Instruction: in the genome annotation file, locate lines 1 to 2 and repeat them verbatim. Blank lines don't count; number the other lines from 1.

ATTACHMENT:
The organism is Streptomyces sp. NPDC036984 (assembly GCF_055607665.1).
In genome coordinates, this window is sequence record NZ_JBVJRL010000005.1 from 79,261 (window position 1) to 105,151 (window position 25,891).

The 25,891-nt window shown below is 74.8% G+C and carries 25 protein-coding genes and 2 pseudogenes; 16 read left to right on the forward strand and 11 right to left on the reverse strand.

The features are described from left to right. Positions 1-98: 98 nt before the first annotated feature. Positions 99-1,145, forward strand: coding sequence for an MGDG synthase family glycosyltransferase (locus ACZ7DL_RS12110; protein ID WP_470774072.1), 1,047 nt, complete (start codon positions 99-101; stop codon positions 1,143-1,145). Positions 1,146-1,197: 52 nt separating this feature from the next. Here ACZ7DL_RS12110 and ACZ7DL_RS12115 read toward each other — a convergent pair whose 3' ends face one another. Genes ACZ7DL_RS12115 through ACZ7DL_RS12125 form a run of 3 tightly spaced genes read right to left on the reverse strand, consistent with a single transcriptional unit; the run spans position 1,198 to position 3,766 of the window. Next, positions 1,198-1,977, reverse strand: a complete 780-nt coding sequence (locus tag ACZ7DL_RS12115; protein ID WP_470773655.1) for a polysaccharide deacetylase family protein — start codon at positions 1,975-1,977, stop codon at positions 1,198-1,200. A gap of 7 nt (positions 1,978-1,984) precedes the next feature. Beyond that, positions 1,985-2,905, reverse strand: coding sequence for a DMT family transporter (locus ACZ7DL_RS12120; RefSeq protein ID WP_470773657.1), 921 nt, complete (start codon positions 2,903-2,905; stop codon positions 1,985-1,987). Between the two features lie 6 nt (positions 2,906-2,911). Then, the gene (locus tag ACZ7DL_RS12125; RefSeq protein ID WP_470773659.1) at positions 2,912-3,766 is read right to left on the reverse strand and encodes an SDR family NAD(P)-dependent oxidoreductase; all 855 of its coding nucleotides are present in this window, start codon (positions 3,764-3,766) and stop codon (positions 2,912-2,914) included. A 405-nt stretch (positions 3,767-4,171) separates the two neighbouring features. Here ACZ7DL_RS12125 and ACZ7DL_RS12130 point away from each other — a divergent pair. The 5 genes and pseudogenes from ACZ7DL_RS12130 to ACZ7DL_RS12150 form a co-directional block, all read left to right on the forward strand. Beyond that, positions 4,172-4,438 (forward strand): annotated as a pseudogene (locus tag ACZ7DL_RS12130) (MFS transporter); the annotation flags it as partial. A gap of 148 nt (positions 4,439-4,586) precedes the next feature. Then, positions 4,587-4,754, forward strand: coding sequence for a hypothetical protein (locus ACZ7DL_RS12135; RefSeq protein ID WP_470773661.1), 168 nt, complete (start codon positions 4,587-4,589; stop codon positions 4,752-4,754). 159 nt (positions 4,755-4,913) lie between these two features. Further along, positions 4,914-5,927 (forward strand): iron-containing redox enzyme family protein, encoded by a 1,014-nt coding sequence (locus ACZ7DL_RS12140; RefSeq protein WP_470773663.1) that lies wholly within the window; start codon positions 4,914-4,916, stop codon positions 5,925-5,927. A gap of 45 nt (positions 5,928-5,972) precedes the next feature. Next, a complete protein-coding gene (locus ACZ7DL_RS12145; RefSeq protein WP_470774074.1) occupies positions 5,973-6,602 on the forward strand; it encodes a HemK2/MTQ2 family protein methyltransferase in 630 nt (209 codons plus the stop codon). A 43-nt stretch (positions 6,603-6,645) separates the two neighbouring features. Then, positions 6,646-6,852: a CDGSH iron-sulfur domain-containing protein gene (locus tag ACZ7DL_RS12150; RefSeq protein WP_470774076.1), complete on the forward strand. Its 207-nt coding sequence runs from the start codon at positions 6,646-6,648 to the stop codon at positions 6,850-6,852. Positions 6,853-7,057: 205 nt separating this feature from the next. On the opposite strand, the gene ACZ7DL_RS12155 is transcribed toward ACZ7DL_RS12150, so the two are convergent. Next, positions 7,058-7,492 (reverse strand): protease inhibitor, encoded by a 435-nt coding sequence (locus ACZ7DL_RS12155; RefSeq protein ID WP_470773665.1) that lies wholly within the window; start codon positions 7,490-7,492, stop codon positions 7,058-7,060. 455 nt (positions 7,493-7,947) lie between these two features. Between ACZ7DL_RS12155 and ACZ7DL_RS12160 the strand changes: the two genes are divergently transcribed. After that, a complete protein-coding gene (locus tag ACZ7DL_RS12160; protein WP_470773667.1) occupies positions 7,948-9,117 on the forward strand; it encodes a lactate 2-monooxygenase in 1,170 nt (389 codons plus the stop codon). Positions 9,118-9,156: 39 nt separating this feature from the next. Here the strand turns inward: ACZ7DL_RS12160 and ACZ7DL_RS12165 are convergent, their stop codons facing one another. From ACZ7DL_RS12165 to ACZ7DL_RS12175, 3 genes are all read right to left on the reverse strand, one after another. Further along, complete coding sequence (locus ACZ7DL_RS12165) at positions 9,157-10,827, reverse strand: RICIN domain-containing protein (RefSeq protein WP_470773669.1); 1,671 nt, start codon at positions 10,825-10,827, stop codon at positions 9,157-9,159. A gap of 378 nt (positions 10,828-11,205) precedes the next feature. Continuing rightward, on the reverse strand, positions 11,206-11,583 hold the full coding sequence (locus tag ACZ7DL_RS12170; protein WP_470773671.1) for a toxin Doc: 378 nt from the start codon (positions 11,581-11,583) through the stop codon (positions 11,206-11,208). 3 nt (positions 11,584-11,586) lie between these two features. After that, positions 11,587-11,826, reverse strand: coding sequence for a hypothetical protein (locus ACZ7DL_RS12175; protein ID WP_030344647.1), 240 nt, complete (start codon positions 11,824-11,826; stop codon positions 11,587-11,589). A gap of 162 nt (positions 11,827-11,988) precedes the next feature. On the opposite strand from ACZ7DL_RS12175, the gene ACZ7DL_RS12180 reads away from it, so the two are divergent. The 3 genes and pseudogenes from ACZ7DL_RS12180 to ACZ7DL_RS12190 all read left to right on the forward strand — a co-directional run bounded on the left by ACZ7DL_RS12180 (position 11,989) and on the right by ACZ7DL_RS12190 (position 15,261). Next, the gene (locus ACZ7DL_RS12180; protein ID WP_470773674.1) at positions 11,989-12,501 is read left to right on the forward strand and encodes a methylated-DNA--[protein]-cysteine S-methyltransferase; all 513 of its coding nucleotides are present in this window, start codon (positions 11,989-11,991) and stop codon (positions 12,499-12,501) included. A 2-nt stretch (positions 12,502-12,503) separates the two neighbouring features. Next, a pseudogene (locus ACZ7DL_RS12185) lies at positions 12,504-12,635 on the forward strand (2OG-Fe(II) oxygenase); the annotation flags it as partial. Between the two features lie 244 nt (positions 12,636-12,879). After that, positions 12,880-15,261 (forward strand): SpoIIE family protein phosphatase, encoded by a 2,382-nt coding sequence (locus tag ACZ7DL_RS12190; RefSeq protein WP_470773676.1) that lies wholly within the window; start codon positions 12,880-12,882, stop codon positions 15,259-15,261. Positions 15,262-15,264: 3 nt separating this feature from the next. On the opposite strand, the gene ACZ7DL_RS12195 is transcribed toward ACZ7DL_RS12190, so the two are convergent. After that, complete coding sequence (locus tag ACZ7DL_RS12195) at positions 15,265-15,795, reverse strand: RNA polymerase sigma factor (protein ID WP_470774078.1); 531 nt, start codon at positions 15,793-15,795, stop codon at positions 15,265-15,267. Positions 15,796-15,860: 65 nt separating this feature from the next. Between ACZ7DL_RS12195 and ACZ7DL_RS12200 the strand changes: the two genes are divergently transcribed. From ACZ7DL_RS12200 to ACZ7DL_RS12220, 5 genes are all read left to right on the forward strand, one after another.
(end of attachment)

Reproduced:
The organism is Streptomyces sp. NPDC036984 (assembly GCF_055607665.1).
In genome coordinates, this window is sequence record NZ_JBVJRL010000005.1 from 79,261 (window position 1) to 105,151 (window position 25,891).